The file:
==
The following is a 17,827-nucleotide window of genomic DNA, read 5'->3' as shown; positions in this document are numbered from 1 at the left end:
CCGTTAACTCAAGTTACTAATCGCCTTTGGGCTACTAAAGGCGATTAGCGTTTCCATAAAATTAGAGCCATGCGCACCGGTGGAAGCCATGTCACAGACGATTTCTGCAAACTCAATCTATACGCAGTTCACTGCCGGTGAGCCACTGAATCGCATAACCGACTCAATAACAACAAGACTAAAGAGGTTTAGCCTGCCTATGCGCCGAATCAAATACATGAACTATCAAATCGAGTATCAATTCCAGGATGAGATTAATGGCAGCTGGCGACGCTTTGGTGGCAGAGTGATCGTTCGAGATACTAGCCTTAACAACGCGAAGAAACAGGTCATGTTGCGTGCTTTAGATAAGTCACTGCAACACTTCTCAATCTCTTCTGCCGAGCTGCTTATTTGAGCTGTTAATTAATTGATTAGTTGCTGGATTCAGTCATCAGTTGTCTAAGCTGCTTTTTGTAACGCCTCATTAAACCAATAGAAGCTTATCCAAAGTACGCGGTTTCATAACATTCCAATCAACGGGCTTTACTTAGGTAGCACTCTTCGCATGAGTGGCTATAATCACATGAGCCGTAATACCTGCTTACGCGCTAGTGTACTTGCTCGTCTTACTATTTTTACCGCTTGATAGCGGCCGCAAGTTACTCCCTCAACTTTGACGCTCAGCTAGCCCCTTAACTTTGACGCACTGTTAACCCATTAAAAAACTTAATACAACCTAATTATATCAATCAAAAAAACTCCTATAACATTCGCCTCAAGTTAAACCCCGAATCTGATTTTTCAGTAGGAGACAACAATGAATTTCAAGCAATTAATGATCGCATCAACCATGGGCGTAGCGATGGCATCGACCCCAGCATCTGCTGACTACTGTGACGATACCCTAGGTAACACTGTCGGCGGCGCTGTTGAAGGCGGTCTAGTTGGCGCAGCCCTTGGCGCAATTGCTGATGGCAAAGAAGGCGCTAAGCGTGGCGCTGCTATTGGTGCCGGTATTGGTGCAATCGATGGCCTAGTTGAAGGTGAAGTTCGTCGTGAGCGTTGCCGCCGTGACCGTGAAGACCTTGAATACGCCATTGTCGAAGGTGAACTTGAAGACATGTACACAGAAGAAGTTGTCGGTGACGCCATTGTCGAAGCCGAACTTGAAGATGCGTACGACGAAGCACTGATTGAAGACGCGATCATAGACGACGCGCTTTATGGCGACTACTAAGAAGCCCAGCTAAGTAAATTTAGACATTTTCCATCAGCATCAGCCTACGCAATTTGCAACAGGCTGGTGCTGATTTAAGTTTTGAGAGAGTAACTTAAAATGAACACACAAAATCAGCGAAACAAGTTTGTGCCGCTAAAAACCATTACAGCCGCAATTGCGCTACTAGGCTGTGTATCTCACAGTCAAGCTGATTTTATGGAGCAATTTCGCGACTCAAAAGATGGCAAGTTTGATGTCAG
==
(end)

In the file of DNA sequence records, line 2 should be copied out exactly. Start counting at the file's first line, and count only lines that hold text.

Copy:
CCGTTAACTCAAGTTACTAATCGCCTTTGGGCTACTAAAGGCGATTAGCGTTTCCATAAAATTAGAGCCATGCGCACCGGTGGAAGCCATGTCACAGACGATTTCTGCAAACTCAATCTATACGCAGTTCACTGCCGGTGAGCCACTGAATCGCATAACCGACTCAATAACAACAAGACTAAAGAGGTTTAGCCTGCCTATGCGCCGAATCAAATACATGAACTATCAAATCGAGTATCAATTCCAGGATGAGATTAATGGCAGCTGGCGACGCTTTGGTGGCAGAGTGATCGTTCGAGATACTAGCCTTAACAACGCGAAGAAACAGGTCATGTTGCGTGCTTTAGATAAGTCACTGCAACACTTCTCAATCTCTTCTGCCGAGCTGCTTATTTGAGCTGTTAATTAATTGATTAGTTGCTGGATTCAGTCATCAGTTGTCTAAGCTGCTTTTTGTAACGCCTCATTAAACCAATAGAAGCTTATCCAAAGTACGCGGTTTCATAACATTCCAATCAACGGGCTTTACTTAGGTAGCACTCTTCGCATGAGTGGCTATAATCACATGAGCCGTAATACCTGCTTACGCGCTAGTGTACTTGCTCGTCTTACTATTTTTACCGCTTGATAGCGGCCGCAAGTTACTCCCTCAACTTTGACGCTCAGCTAGCCCCTTAACTTTGACGCACTGTTAACCCATTAAAAAACTTAATACAACCTAATTATATCAATCAAAAAAACTCCTATAACATTCGCCTCAAGTTAAACCCCGAATCTGATTTTTCAGTAGGAGACAACAATGAATTTCAAGCAATTAATGATCGCATCAACCATGGGCGTAGCGATGGCATCGACCCCAGCATCTGCTGACTACTGTGACGATACCCTAGGTAACACTGTCGGCGGCGCTGTTGAAGGCGGTCTAGTTGGCGCAGCCCTTGGCGCAATTGCTGATGGCAAAGAAGGCGCTAAGCGTGGCGCTGCTATTGGTGCCGGTATTGGTGCAATCGATGGCCTAGTTGAAGGTGAAGTTCGTCGTGAGCGTTGCCGCCGTGACCGTGAAGACCTTGAATACGCCATTGTCGAAGGTGAACTTGAAGACATGTACACAGAAGAAGTTGTCGGTGACGCCATTGTCGAAGCCGAACTTGAAGATGCGTACGACGAAGCACTGATTGAAGACGCGATCATAGACGACGCGCTTTATGGCGACTACTAAGAAGCCCAGCTAAGTAAATTTAGACATTTTCCATCAGCATCAGCCTACGCAATTTGCAACAGGCTGGTGCTGATTTAAGTTTTGAGAGAGTAACTTAAAATGAACACACAAAATCAGCGAAACAAGTTTGTGCCGCTAAAAACCATTACAGCCGCAATTGCGCTACTAGGCTGTGTATCTCACAGTCAAGCTGATTTTATGGAGCAATTTCGCGACTCAAAAGATGGCAAGTTTGATGTCAG